i came to my point of view on the subjects that i was originally interested in, the abolitionist and black radical protest movements in the 1860s and after evolved into i think something more complex. i came to appreciate and understand abraham lincoln much more than i originally had like all young scholars as a graduate student and beginning historian i tended to absorb the point of view of the people i was writing about, looking at their speeches and writings and letters. and the abolitionists were quite critical of abraham lincoln. first for his slowness to move against slavery and once he had actually begun to move against slavery, his gradualism and
conservatism on the question of racial equal rights. my early work reflected that critical perspective on lincoln but i came to appreciate much more once i got into looking at all sides of these questions, the political and military. the kinds of pressures on lincoln from all sides, right, left, middle, north, south, border state and the skill he navigated through these political mine fields and military mine fields during his presidency and experience as commander in chief. i also came to see the interconnection between what i had originally been interested in, slavery and its abolition
and the political context in which that process took place. and eventually the military context in which both these social protest movements and the political experience of the 1860s took place. i was particularly struck by something lincoln said in his inaugural address, when he pointed out, as he put it, upon the progress of our arms all else chiefly depends. that sums up the reason why as joe says, i have become, after not starting out that way and no formal training on the subject something of a military historian as well as an historian of the abolitionist movement, the anti-slavery movement, abraham lincoln and civil war and reconstruction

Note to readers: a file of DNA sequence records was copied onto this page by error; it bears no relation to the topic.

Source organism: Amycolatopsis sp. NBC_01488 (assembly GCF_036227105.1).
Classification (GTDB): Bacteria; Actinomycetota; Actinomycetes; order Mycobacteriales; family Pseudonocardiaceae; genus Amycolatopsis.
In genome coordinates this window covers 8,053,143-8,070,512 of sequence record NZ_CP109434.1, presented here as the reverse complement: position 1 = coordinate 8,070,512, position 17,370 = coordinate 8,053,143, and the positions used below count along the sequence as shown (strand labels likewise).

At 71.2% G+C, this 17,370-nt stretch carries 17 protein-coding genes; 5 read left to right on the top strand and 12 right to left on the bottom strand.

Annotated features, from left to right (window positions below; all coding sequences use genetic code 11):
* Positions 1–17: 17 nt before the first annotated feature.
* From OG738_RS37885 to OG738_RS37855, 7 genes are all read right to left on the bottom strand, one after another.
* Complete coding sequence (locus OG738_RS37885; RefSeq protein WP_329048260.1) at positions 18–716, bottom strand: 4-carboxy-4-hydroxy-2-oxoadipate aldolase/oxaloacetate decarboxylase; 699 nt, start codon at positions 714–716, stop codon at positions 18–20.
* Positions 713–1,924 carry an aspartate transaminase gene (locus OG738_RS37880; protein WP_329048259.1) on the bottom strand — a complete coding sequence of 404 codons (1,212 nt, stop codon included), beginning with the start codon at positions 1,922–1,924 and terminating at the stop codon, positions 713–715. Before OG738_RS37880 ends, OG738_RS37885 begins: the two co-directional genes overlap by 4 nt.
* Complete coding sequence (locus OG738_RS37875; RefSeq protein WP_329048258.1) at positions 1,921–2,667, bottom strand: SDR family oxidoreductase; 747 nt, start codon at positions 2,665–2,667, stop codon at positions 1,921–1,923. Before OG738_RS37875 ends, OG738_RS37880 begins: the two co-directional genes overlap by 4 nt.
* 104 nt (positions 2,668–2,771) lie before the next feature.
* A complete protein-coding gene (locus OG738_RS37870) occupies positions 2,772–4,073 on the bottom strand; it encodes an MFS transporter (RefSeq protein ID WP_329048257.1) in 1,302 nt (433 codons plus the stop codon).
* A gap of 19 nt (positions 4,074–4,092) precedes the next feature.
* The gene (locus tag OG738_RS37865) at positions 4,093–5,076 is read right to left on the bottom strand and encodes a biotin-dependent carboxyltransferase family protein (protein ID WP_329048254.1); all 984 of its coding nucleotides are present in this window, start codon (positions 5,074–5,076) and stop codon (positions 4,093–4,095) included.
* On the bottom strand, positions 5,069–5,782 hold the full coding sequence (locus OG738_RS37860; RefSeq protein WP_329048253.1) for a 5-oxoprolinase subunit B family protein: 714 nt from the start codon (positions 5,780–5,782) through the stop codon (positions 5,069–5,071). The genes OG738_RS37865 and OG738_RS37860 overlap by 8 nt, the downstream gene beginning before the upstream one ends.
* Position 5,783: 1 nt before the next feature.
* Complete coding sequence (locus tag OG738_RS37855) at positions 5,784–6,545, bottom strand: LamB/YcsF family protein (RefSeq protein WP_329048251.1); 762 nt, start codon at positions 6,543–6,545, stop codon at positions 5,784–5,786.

period. i came to see that as mao said all power grows from the barrel of a gun. that was true during the civil war and reconstruction period. as a consequence i've come to see if we are to understand the process by which slavery was abolished in the transition to freedom fitfully began during the war and especially reconstruction period and the way in which america was radically changed by the experience of the civil war, i needed to understand the military context in which that had taken place. so from having been a historian from the abolitionist and anti-slavery and politics of civil war and reconstruction, i
added another layer of being an historian of military course of the civil war. every time i do a battlefield tour i've done, i've done many of them over the years, i try to make that interconnection clear to the people on the tours. we're not talking about tactics and command decisions made on the battlefield but rather on the interconnection between what took place at gettysburg or fredericksburg or wherever we might be and the political context of the time and its consequences for the world in which we live today. with that i think i will sit down and we will entertain questions from the audience. [ applause ]